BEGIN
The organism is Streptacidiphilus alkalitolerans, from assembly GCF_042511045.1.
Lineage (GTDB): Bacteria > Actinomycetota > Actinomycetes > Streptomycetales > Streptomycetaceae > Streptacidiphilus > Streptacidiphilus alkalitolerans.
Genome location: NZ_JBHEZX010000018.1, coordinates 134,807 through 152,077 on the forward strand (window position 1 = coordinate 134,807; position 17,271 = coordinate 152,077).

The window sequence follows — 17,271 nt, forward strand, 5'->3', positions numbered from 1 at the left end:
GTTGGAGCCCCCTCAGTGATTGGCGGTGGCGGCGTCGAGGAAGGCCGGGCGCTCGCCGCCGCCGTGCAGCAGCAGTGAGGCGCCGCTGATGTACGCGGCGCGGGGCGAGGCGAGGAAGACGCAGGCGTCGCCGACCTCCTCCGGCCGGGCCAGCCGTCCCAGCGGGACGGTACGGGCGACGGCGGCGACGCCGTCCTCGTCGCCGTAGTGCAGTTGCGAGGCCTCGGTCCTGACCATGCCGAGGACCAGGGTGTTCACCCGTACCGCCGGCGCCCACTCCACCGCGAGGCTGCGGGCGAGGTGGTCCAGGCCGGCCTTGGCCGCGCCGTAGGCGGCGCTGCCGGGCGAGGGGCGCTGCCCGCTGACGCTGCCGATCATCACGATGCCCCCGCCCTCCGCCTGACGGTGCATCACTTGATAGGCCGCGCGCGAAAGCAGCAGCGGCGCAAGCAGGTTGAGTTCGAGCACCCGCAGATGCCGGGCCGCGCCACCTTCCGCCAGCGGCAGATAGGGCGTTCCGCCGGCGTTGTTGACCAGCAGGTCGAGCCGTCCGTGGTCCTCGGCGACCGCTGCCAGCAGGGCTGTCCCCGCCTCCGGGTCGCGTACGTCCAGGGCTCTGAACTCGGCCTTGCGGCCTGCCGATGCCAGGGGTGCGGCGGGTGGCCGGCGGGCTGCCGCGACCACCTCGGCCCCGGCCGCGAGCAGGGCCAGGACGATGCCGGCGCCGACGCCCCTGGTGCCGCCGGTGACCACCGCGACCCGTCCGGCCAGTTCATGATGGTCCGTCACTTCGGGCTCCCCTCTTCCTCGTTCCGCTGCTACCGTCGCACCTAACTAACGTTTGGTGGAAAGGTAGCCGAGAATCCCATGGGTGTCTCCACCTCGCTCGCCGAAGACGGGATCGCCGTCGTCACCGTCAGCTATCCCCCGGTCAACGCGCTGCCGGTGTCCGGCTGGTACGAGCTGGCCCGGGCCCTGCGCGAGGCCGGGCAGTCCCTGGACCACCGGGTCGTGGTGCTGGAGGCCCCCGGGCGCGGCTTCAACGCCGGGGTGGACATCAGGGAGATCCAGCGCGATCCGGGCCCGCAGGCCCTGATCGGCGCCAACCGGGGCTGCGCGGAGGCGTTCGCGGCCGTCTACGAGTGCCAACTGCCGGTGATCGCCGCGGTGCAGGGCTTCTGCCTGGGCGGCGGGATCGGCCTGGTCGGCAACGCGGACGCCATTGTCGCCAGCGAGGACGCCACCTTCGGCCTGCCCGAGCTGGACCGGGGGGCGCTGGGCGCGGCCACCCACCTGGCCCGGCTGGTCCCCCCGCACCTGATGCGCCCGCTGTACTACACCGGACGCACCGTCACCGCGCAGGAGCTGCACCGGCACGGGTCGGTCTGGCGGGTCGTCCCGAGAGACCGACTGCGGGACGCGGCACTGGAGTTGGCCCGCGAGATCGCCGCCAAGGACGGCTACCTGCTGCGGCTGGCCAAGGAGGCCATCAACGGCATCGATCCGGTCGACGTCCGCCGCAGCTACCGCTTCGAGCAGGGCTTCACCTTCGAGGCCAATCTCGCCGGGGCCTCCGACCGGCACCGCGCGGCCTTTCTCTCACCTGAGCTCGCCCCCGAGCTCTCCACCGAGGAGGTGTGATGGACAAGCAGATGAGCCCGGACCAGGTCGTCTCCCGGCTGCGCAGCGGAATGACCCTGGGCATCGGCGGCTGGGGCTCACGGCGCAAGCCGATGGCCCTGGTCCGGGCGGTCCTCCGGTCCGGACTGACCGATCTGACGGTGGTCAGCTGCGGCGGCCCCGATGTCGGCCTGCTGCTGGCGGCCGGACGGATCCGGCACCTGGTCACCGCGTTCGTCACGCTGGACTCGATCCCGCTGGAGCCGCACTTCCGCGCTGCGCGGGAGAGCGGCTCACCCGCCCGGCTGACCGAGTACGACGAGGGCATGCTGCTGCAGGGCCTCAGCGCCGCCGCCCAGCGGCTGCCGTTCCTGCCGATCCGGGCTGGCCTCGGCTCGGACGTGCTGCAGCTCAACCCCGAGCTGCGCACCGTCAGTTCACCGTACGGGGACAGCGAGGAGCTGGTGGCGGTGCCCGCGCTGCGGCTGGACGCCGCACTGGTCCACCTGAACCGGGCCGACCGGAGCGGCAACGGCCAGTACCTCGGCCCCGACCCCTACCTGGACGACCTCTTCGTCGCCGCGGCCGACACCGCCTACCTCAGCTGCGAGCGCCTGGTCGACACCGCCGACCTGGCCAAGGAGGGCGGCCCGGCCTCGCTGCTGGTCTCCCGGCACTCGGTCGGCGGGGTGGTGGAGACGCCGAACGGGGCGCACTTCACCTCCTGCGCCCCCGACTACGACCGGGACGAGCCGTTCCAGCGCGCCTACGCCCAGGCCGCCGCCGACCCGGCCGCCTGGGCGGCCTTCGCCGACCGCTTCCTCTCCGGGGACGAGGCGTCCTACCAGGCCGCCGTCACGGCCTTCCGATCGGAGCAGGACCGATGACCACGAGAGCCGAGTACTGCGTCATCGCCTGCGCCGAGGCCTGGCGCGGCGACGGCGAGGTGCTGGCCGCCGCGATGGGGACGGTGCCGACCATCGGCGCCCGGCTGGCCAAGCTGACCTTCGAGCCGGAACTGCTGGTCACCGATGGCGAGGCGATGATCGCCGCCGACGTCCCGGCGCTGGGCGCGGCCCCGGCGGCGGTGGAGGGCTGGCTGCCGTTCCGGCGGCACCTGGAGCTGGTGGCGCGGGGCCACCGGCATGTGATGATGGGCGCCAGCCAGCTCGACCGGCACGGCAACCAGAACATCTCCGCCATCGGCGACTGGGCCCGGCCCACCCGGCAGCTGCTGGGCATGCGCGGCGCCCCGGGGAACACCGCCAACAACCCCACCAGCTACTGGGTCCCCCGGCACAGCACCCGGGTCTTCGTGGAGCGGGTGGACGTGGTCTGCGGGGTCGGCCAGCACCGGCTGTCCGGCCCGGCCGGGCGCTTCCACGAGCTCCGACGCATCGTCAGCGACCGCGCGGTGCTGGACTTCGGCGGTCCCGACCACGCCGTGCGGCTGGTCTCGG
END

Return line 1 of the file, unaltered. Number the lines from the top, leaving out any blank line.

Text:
The organism is Streptacidiphilus alkalitolerans, from assembly GCF_042511045.1.